Clubs and discos
One of the best disco clubs is Sala Boss http://www.salaboss.es which is at 67, Calle Betis on the Triana bank of the river, one of the most popular haunts of late-night revellers. It opens its doors around midnight and stays open until dawn. The music is commercial-house, and the clientele mostly trendy twentysomethings. Wednesday is "International Day", and there are funky parties on Thursday nights (or Friday mornings). Entrance is €8 or €10 and includes your first drink.
Groucho's http://www.grouchobar.com is centrally located in Federico Sánchez Bedoya off Avenida Constitución. It is open from 6.00pm to dawn, and the clientele are mostly in their thirties and forties. Altough entrance is free, there's a fairly strict door policy, so dress smartly. The music is normally Spanish pop in the evening, and dance-house at night, with a live flamenco evening on Thursdays.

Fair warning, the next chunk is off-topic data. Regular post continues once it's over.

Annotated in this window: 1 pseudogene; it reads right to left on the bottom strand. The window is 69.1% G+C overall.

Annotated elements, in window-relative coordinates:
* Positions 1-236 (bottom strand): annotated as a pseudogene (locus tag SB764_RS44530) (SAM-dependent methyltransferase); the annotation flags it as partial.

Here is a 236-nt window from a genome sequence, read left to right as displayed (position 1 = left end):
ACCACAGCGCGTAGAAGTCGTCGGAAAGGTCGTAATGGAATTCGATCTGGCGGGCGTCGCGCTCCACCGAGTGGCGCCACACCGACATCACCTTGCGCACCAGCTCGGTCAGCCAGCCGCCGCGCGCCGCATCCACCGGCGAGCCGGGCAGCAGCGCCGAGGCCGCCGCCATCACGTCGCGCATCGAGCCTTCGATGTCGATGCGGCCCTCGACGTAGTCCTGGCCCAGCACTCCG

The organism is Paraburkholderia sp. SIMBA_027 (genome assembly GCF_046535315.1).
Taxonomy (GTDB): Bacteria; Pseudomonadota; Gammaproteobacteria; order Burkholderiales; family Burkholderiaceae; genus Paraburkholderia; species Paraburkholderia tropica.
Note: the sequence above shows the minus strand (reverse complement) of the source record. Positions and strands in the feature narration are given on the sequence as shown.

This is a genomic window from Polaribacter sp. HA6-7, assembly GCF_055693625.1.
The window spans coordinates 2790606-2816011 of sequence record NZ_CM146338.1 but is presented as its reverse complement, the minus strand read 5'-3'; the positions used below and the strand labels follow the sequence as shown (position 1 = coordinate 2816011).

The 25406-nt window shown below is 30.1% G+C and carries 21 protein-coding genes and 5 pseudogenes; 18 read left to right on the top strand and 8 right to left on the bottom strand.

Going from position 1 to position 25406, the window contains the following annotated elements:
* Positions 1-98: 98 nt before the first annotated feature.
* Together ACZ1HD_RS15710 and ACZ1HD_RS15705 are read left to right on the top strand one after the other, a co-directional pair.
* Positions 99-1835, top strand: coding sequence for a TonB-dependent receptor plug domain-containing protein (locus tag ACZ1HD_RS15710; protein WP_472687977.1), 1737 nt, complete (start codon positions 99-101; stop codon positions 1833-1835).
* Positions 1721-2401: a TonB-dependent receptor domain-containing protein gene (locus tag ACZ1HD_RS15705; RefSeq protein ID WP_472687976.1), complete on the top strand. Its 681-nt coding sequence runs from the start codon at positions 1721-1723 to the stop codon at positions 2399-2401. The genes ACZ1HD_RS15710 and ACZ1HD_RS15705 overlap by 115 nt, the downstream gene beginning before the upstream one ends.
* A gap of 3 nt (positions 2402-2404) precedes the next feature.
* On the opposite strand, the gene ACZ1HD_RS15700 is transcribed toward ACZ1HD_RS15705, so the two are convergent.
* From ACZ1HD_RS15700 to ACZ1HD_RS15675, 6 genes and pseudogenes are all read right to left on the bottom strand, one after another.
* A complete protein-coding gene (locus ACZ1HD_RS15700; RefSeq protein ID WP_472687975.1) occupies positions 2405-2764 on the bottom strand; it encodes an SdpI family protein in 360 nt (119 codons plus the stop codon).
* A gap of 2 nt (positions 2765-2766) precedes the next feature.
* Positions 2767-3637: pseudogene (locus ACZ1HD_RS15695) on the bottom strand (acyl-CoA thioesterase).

Another club that attracts an older clientele is Elefunk at Adriano, 10, but the atmosphere here is much more relaxed and informal.
Even more upmarket is the Antique Theatro www.antiquetheatro.com, in Matematicos Rey Pastor y Castro street across the river in the Cartuja. This is probably the most famous disco in Seville and the one where you are most likely to find celebrities like footballers, bullfighters and entertainers. The disco has very good house music with international dj's, and there are VIP and private rooms. Entrance is normally free.